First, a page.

2 to 24-ounce packages fresh pot roast vegetables (potatoes, onions, carrots, celery)

2 packages mushroom gravy mix or brown gravy mix

1/3 cup all-purpose flour

1/2 teaspoon salt

1/2 teaspoon pepper

1 cup beer

Chopped fresh parsley (optional)

Prepare vegetables by cutting to desired sizes. Combine gravy mixes, flour, salt and pepper in large bowl. Add vegetables to bowl and toss to coat. Remove vegetables and place in 5 to 6 quart slow cooker. Add beef pot roast to bowl, turning to coat evenly with flour mixture. Remove and place on top of vegetables in slow cooker. Whisk beer into remaining flour mixture until smooth and add to slow cooker. Cover and cook on high 6-7 hours or on low 9-10 hours, or until beef and vegetables are tender. No stirring necessary during cooking. Serve with parsley if desired.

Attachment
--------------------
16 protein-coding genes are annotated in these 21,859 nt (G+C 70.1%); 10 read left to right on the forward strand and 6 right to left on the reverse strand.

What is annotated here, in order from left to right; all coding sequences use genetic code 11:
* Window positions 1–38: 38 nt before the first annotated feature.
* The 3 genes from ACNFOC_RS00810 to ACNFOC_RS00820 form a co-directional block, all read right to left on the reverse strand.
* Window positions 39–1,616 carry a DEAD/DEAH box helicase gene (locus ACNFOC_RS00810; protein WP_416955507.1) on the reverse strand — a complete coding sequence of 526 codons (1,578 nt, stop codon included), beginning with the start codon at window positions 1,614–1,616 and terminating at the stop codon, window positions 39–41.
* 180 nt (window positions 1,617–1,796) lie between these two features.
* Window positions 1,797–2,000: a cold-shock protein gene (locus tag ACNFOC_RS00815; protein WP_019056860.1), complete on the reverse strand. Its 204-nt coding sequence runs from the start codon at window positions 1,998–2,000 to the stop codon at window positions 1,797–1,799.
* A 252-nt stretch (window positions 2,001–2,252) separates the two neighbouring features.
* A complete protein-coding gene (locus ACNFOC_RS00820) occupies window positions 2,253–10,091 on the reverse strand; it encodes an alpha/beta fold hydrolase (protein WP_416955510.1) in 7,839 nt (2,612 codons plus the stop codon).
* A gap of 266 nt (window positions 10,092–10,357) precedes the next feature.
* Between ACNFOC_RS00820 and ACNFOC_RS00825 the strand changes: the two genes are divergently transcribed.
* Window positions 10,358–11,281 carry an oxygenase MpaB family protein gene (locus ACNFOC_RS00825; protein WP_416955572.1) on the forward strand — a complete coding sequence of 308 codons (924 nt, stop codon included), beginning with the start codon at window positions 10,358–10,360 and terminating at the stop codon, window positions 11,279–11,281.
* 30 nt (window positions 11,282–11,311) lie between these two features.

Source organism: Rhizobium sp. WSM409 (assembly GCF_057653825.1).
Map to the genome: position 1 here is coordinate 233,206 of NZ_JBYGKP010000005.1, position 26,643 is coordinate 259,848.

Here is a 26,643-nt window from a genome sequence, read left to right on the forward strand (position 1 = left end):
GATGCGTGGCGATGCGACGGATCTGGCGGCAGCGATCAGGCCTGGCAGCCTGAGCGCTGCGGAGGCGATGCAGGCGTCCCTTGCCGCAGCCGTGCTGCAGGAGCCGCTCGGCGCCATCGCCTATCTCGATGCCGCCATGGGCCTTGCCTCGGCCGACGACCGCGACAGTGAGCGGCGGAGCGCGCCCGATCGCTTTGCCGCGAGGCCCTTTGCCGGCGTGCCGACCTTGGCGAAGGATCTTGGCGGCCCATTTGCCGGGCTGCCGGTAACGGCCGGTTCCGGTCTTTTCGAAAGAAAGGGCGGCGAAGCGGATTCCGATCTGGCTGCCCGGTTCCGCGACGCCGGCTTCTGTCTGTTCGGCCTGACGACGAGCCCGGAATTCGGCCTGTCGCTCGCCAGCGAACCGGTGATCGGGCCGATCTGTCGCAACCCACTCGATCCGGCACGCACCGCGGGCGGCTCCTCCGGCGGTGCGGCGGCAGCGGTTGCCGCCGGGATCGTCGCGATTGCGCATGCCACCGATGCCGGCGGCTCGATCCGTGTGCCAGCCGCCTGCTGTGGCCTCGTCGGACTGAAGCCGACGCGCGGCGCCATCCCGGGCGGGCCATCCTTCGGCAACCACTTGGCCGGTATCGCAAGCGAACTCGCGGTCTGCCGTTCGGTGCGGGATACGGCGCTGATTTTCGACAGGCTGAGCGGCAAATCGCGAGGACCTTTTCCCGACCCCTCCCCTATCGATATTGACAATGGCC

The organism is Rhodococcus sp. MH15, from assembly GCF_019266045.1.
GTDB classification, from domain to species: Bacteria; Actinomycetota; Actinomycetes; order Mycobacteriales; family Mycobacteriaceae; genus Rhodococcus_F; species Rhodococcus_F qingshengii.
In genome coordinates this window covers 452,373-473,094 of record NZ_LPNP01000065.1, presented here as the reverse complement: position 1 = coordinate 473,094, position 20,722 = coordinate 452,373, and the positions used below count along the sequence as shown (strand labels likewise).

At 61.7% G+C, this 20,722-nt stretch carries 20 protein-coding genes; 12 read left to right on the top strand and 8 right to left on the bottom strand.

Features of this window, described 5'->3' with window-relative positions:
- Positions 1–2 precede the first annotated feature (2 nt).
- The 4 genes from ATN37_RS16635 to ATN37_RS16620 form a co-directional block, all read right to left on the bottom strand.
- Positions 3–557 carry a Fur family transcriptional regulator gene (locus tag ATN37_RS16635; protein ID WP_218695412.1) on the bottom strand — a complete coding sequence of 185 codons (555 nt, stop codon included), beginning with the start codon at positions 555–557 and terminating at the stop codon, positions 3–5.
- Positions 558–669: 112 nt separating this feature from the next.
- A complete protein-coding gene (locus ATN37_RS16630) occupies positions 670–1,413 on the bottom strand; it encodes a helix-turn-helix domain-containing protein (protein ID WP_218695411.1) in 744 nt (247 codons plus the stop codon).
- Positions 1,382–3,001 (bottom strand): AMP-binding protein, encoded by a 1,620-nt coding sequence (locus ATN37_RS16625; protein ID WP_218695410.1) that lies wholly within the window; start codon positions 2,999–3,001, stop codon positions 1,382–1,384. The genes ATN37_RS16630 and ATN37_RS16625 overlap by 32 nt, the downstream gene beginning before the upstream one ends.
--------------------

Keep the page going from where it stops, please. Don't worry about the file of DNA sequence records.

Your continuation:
Roast beef salad

Cubed, cooked roast beef, chilled

Lettuce or spinach mix

Diced/sliced vegetables (radishes, carrots, peppers, etc.)

Fruit (Mandarin oranges, green grapes, dried cranberries, etc.)

Cheese of choice

Slice vegetables and grapes. Place lettuce mix in large bowl. Add beef, vegetables and fruit as desired. Top with favorite dressing and cheese.

Note: recommended dressing is Ken’s Raspberry Pecan, and recommended cheese is Swiss.

Beef jerky trail mix

Bite-sized beef jerky pieces

Peanuts (honey roasted or lightly salted dry roasted)

Pecan pieces

Sunflower seeds

Dried cranberries

Golden raisins

Semi-sweet chocolate pieces

Combine all ingredients and serve. Customize by using various flavored jerkies or variety of nuts and fruits.